Infectolab - SARS-CoV-2 coronavirus

How Serology Testing For SARS-CoV-2 Coronavirus Could Lead To A Prophylactic For First Line Responders

Since the onset of the coronavirus (COVID-19) pandemic, the first step in slowing the spread of the virus has been containment. Agencies and governments across the world limited or halted all travel, and quarantined or put areas in lockdown where the virus was found to be spreading. This practice of containment doesn’t work across the board, however – more needs to be done.

One of the biggest obstacles facing the medical world in the fight against COVID-19 has been testing, and in particular, availability of test kits in hard-hit areas. In many places where cases are high, the number of patients tested for the virus still have to be limited so that supplies won’t run out, and given the number of people that may test positive while being asymptomatic, the current state of testing has been inevitably flawed in tracking, diagnosing, and treating the illness.

Why we need antigen and antibody tests for COVID-19

Antigen and antibodies are important in testing and positively identifying whether someone has contracted COVID-19. An antigen is a chemical structure that is bound to either an antibody (plasma cell-produced protein designed to fight off pathogens) or an antigen receptor. When antigens or antibodies are found in the body, this can determine positive test results when diagnosing a virus.

This presence of antigens and antibodies is helpful in two very specific ways. The first is positively identifying virus contraction. The second is helping medical scientists find a possible treatment for those already suffering from the virus, or giving those who have not yet fallen ill the chance for immunity. This is done through the use of hyperimmune plasma (serum collected from an infected host that produces the proper antibodies to fight against a specific virus).

Infectolab - COVID-19
Image by Hal Gatewood on Unsplash: Can plasma from recovered SARS-CoV-2 patients treat the sick?

Blood plasma treatment for coronavirus patients

Due to the shortage of personal protective equipment for frontline workers, the spread of the virus has reached peak levels in places where cases are confirmed in hospitals, nursing homes, and other medical facilities. Without the gear needed to protect workers, they too expose themselves to the virus, and when medical professionals begin to get ill and possibly die, the ability to treat those with the virus becomes that much more difficult. This is why more testing needs to be done to determine how much of the world actually has contracted COVID-19. An increase in test availability and in the type of tests used to diagnose the illness will be helpful in identifying ways to treat as well as protect others from further infection.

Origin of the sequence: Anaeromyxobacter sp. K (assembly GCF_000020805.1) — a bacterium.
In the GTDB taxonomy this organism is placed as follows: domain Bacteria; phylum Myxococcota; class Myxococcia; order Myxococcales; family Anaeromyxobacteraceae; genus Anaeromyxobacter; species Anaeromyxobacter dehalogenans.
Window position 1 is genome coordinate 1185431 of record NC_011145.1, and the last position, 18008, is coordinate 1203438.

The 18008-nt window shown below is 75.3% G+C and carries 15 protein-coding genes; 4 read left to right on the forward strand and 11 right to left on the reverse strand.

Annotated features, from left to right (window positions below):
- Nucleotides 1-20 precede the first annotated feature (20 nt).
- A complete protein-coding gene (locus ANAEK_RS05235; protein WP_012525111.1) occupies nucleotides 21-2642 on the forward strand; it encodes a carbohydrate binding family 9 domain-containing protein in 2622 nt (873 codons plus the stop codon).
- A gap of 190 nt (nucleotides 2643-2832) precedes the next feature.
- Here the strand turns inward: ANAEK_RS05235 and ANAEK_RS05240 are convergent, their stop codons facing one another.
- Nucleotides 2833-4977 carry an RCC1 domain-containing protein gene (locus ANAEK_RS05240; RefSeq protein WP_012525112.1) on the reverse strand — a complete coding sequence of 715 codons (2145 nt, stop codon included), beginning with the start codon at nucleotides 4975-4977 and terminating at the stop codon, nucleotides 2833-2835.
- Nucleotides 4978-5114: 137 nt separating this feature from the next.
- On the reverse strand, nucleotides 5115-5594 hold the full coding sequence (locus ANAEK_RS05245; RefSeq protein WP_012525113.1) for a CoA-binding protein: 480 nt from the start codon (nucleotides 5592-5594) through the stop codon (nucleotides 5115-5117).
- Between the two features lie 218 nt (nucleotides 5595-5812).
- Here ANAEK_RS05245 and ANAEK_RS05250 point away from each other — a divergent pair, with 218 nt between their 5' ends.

When scientists can access blood plasma from someone who has the virus, they can use it to help treat those already suffering. This is done through extracting blood from already ill patients, localizing the blood plasma, and injecting it into those who are still fighting to help increase the number of virus-fighting antibodies in a patient’s system. These serology tests will help narrow down possible donors that could use the blood plasma to prevent serious complications from the virus, or provide immunity to those working on the frontlines.

Convalescent plasma therapy for SARS-CoV-2

Convalescent plasma is plasma taken from the blood that contains the aforementioned antibodies needed to help treat and prevent further infection from COVID-19. Convalescent plasma therapy is the process that involves injecting already sick patients with the plasma in the hopes that the antibodies present will be enough to help them fight off the virus.

Researchers have just begun exploring this particular means of treatment, but they are hopeful that it can limit severe cases of the virus, thus limiting the overall death toll caused by the spread of COVID-19. Although it is in its early stages, the research has shown promise, and convalescent plasma therapy is available for a select few patients who are eligible. Some who have recovered from the illness can also donate their blood to encourage more supply when treating the virus.

Infectolab - first line responders
Image by Ashkan Forouzani on Unsplash: Medical supplies for frontline workers are dwindling in hard-hit areas, and that spells trouble for future treatment of sick patients.

Infectolab’s ELISA Test and IgA antibodies

The new serology test was released on Monday, April 13 to help the United States in its bid to flatten the curve and lower severe cases. The test works by singling out the S1 domain of the protein of the virus in an attempt to find the most immunogenic antigens. These specific antigens can then be used in the treatment and reduction of COVID-19.

There are several types of antibodies that can be found in the blood following infection. Two that are often used in serology testing include the IgA (immunoglobulin A) and the IgM (immunoglobin M). The ELISA test uses a specific type of antibody: the IgA. This antibody is produced in mucosal surfaces and often reads higher in affinities when tested for. Using this particular test will help to find the strongest antibodies that bind better to COVID-19 antigens, as well as reduce the amount of false positive results in patients.

Although the new ELISA test is still in its early stages, it is available on the Infectolab website and can be used to help identify, treat, and prevent the spread of COVID-19 at a time when it is most crucial.

Featured image by CDC on Unsplash

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